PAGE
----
The 1990 suicide of actor Rusty Hamer, himself a former child star on "Make Room for Daddy" (ABC/CBS, 1953-1964), inspired Petersen to launch A Minor Consideration, a support group dedicated to improving working conditions for young actors, as well as providing guidance for young performances on making the transition to adult life. Among the group's more successful acts were the passage of the "Preemie Bill," which prevented the hiring of newborns for screen roles, the elimination of predatory management consultants who took advantage of unwary parents and child actors, and a revision of the Coogan Law, which ensured that money earned by a child actor would remain in their possession. These and other significant actions helped to make Petersen a Certified Safety Expert with the United Nations' World Safety Organization. In the two decades following the launch of A Minor Consideration, Petersen was a frequent commentator for news programs on such controversial child performers as Gary Coleman, Corey Haim, Lindsay Lohan, and the children of reality TV stars Kate and Jon Gosselin. In 2009, he successfully petitioned for the appointment of a legal guardian to oversee the earnings of the eight children born to Nadya Suleman, dubbed the "Octo-mom" by the press.
Petersen also served as a member of the board of directors of the American Federation of Television and Radio Artists (AFTRA), as well as a board member of the Donna Reed Foundation, which supported education and the performing arts. He also continued a sporadic film and television career, most notably as himself in "Dickie Roberts: Former Child Star" (2003). In 2009, he co-directed "All the Sins of the Past," a documentary short about the prevention of basic education and health to African tribes by leaders who clung to witchcraft and other primitive practices.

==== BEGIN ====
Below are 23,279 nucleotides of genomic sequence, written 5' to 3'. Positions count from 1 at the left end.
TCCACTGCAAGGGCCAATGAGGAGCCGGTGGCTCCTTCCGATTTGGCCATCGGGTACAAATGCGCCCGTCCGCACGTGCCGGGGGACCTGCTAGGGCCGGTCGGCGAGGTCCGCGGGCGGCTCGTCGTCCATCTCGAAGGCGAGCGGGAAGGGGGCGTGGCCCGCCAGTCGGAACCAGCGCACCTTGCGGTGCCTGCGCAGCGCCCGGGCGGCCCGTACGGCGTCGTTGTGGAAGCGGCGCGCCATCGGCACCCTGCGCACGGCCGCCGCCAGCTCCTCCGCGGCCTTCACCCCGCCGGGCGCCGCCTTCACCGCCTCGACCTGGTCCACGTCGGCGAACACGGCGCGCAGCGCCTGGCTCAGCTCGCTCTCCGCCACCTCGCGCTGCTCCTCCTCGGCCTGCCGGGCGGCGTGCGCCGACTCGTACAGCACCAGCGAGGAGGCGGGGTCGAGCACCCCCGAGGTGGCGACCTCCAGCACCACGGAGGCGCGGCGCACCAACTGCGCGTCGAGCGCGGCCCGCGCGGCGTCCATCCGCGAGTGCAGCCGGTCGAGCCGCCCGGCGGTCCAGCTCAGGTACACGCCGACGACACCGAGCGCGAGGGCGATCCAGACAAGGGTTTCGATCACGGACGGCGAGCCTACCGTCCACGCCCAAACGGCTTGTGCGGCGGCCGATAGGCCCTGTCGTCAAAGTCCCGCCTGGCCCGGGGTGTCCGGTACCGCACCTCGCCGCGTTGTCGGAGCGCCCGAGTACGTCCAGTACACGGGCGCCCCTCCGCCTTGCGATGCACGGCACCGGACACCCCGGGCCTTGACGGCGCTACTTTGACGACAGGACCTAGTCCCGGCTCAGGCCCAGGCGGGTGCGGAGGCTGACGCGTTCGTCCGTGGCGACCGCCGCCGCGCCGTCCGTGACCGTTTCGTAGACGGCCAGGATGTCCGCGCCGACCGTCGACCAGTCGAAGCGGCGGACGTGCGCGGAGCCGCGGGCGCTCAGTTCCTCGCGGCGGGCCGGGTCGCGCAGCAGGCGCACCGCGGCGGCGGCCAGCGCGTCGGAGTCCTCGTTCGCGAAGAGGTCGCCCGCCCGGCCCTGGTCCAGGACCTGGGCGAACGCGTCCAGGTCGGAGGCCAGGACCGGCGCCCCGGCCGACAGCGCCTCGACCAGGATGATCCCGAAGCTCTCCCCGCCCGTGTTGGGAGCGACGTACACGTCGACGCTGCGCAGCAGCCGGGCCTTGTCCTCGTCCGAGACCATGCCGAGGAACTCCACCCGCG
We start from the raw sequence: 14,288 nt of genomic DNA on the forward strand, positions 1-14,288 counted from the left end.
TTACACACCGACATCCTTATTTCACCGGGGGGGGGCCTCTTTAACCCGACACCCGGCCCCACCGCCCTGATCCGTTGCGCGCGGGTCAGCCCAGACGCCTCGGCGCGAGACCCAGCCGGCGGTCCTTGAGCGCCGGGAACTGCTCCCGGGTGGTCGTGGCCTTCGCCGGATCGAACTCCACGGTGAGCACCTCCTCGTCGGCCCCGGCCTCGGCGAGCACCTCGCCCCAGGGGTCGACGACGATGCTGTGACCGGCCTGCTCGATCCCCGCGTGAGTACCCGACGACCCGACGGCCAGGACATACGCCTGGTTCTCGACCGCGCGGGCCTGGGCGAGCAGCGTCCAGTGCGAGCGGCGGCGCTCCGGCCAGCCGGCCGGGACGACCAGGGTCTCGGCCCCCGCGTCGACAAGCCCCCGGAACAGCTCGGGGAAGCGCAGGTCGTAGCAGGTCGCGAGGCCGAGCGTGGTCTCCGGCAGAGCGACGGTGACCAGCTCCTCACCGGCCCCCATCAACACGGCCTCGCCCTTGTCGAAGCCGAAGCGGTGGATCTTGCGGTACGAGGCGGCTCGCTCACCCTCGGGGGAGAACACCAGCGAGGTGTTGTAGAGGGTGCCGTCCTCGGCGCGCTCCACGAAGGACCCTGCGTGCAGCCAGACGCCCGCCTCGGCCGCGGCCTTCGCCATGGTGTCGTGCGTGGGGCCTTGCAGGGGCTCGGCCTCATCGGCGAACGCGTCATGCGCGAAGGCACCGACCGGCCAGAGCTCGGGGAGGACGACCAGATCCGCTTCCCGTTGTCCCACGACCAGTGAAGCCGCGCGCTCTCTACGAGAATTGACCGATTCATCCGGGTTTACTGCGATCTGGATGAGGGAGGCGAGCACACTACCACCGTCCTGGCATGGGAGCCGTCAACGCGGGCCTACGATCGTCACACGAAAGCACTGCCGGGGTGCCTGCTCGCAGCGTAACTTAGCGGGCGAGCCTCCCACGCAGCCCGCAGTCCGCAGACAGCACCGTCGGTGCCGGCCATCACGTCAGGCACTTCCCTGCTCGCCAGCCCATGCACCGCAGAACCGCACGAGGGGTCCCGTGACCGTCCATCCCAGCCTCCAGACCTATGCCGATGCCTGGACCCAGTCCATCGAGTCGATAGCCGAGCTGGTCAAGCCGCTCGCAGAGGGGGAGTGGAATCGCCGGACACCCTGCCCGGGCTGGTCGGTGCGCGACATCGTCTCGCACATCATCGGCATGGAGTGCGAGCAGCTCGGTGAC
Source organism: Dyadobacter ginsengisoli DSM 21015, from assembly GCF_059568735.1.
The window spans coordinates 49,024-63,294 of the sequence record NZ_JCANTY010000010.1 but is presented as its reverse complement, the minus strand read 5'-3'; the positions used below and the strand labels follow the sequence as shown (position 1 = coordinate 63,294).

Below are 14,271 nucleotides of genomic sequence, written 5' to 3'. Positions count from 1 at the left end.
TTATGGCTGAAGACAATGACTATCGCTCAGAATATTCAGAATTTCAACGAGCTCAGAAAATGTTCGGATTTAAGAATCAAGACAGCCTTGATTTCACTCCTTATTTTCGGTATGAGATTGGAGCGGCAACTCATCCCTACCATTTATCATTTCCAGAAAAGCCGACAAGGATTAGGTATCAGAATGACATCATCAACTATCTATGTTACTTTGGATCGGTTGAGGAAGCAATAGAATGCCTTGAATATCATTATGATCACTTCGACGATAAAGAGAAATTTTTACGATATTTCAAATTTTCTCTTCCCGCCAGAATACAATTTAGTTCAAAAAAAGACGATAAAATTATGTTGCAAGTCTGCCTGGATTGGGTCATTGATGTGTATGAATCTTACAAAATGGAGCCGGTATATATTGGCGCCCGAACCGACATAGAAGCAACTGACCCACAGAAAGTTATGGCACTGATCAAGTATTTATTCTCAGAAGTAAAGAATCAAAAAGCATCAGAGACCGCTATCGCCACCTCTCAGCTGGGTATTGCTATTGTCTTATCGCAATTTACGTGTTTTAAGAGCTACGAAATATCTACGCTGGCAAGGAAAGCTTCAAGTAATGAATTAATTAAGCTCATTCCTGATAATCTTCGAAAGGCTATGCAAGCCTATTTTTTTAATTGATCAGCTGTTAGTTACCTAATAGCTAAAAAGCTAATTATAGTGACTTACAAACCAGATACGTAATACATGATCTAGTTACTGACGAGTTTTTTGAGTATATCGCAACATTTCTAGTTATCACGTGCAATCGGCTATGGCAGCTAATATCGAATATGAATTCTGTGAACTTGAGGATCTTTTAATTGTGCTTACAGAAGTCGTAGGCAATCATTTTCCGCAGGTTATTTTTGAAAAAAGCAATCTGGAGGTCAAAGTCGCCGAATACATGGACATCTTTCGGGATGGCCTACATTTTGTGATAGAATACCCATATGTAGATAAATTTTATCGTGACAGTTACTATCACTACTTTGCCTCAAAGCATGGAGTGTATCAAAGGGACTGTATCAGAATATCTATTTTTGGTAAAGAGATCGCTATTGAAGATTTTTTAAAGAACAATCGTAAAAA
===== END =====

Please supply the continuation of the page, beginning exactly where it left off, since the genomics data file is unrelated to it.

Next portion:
TEEE ( 2008-01-09 )
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Born William Paul Petersen 23 September 1945 in Glendale, CA. He began performed at age eight as a mouseketeer. Appeared in such movies as The Monolith Monsters(1957) and Houseboat(1958) with Cary Grant and Sophia Loren. Hit it big at age 12 as Jeff Stone, the son on the Donna Reed Show 1958-1966. He was so popular it spun off into singing careets with such hits as "She Can"t Find Her Keys," "Keep Your Love Locked", "Lollipops and Roses" and "MY Dad". When the Donna Reed show ened so too was the roles for Paul. He gave it all up and enrolled in college and started writing, earning degrees in English and history. His biggest accomplishment was in form A Minor Consideration, which is an outreach organization that oversees the emotional, financial and legal protection of kids and former kids in show business. A Minor Consideration is a child-actor support group and it has had a tremendously positive and profound effect in Hollywood. Paul ia rightfully considered "the patron saint of former child actors."